It's a long way from the gleaming surroundings of Dubai's Emaar Boulevard to the sleepy
town of Tolentino in eastern Italy and Poltrona
Frau's factory - and a whole century separates
the beginning of one from the other.
Poltrona Frau has come a long way since Sardinia born Renzo Frau opened a workshop in Turin in 1912: some of the century's greatest designers have signed its products (Gio Ponti, Richard Meier, Ferdinand A. Porsche, Jean Nouvel). Its work is found from LVMH's New York headquarters to the Reichstag in Berlin. And today Poltrona Frau Group owns a clutch of great design brands, including Cassina, Cappellini and Nemo.
It's by making that journey to the hills of Le Marche that I truly grasp the skill and passion that goes into making emblematic pieces such as the Vanity Fair chair (an archive piece from 1930) and Kennedee sofa (designed by Jean- Marie Massaud in 2006) - and why a 70,000 dirham sofa is worth every fil.
First, I'm guided to the 'leather lab', where
the company's Head of Research gives a crash
course on the difference between very good
leather and exceptional leather. Poltrona Frau
is not only very picky about the provenance of
its hides (buying skins only from European
cattle) it thinks that good is never quite good
enough. The research team is constantly devising ways to improve the hides, re-evaluating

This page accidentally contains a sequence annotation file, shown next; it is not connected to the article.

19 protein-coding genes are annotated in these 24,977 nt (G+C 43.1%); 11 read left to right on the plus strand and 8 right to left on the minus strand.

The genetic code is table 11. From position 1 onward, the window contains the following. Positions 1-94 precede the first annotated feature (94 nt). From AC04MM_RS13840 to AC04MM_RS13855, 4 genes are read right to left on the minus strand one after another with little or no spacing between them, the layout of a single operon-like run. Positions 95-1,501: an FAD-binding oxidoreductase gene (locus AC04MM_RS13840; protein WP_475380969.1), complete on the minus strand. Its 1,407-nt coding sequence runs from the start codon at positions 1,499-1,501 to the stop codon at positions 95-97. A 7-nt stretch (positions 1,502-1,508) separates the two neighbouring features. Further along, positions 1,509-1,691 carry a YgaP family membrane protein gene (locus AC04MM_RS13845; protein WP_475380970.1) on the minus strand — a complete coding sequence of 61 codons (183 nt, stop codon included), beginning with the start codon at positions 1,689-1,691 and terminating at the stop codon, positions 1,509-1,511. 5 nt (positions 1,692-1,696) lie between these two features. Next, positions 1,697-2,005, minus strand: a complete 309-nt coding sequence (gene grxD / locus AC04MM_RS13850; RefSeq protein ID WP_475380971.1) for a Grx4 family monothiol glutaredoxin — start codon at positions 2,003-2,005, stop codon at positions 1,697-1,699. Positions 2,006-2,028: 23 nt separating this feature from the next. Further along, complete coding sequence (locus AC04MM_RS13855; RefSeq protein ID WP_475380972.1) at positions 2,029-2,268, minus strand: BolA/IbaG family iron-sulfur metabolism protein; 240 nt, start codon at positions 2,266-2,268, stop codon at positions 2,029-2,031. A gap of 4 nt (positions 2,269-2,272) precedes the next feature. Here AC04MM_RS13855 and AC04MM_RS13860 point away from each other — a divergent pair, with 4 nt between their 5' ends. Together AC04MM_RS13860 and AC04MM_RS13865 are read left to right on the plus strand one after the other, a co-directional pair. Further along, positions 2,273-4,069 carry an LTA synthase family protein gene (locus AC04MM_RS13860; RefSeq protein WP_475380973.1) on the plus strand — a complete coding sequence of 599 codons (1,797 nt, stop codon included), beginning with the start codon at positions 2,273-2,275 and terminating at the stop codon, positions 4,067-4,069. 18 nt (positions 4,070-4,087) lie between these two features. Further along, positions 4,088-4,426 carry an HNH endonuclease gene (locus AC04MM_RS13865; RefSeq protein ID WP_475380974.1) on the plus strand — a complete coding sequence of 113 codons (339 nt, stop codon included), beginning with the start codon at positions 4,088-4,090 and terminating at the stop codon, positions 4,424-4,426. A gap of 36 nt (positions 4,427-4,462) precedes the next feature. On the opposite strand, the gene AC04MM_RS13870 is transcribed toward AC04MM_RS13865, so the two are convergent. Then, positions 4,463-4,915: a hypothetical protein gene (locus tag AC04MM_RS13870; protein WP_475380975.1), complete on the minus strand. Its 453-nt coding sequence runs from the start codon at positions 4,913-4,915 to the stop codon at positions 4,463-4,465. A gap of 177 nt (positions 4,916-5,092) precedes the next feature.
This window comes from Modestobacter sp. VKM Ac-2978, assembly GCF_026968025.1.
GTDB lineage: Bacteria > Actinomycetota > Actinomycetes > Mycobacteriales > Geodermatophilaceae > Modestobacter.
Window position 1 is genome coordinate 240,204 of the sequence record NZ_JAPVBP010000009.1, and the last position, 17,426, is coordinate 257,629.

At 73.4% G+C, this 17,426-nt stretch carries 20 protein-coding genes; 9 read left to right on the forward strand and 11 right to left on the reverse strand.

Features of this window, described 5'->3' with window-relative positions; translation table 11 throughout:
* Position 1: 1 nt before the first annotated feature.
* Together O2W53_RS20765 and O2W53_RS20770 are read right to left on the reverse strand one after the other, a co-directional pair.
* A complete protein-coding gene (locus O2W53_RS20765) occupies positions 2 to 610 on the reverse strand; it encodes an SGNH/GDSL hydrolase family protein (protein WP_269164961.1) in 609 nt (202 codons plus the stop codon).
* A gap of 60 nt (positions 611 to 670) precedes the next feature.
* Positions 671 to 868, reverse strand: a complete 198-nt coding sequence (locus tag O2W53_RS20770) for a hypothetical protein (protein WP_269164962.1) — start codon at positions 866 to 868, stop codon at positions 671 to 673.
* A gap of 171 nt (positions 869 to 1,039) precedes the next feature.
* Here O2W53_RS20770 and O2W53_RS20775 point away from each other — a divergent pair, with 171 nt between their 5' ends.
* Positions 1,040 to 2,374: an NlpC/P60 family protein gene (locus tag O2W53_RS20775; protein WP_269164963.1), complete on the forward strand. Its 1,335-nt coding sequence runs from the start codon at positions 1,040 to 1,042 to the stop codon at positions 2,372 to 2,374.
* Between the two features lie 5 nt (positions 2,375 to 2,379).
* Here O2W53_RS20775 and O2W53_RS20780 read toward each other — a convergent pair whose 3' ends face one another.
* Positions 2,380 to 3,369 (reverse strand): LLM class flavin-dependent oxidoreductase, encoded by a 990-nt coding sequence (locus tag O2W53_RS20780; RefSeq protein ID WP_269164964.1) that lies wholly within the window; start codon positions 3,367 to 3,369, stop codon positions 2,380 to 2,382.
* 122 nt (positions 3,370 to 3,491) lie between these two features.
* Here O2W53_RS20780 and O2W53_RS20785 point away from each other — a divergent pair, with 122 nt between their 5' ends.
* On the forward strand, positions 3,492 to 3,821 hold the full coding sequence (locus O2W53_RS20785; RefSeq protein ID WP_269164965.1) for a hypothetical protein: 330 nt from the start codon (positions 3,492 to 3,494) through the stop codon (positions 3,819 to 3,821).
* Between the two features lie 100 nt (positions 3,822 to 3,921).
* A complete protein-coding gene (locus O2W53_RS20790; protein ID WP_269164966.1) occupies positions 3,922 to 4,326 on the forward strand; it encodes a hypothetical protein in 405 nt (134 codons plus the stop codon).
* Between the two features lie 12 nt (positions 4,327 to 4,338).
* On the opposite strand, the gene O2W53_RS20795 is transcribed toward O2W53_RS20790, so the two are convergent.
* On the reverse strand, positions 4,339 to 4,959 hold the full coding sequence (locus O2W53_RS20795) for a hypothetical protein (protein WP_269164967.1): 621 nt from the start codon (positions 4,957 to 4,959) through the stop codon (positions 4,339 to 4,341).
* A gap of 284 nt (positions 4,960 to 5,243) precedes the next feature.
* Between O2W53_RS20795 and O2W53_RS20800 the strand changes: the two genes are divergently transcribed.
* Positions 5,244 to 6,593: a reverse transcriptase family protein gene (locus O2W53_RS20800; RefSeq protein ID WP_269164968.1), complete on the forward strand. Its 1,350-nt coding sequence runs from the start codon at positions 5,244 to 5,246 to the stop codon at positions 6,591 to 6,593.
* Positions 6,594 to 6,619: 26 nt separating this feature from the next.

its tanning and dyeing processes in a quest for
greater softness, character and elasticity. Before a skin even gets into the same space as a
furniture frame it will go through 21 production processes (10 is the industry norm).
And so to the production floor. On one side is the car interiors workshop, with bits of Ferrari dashboard in varying stages of completion and prototypes of the seats Poltrona Frau makes for Etihad's First Class cabins.
In the sofa-building area a pair of classic Chester buttoned sofas is in the works. This is furniture-making the old way - all by hand. Jute webbing is attached to the solid beech- wood frames and interwoven to form the base for the springs. Eight-way steel springs are attached one by one with jute cord. There's no measuring; it's all done by eye. When the entire structure has been padded with horsehair, the leather, which has been stitched together (mostly by hand), is stretched over it and the precise capitonné (buttoning) work begins, the buttons sewn in by hand. Again, no measuring. On the arm-rests hundreds of tiny knife-edged pleats are made, all of them millimetre perfect. The craftsman makes it look almost easy. I ask him how long he has been doing this job. "Thirty-four years," he says, his face lit by a huge smile. That is passion.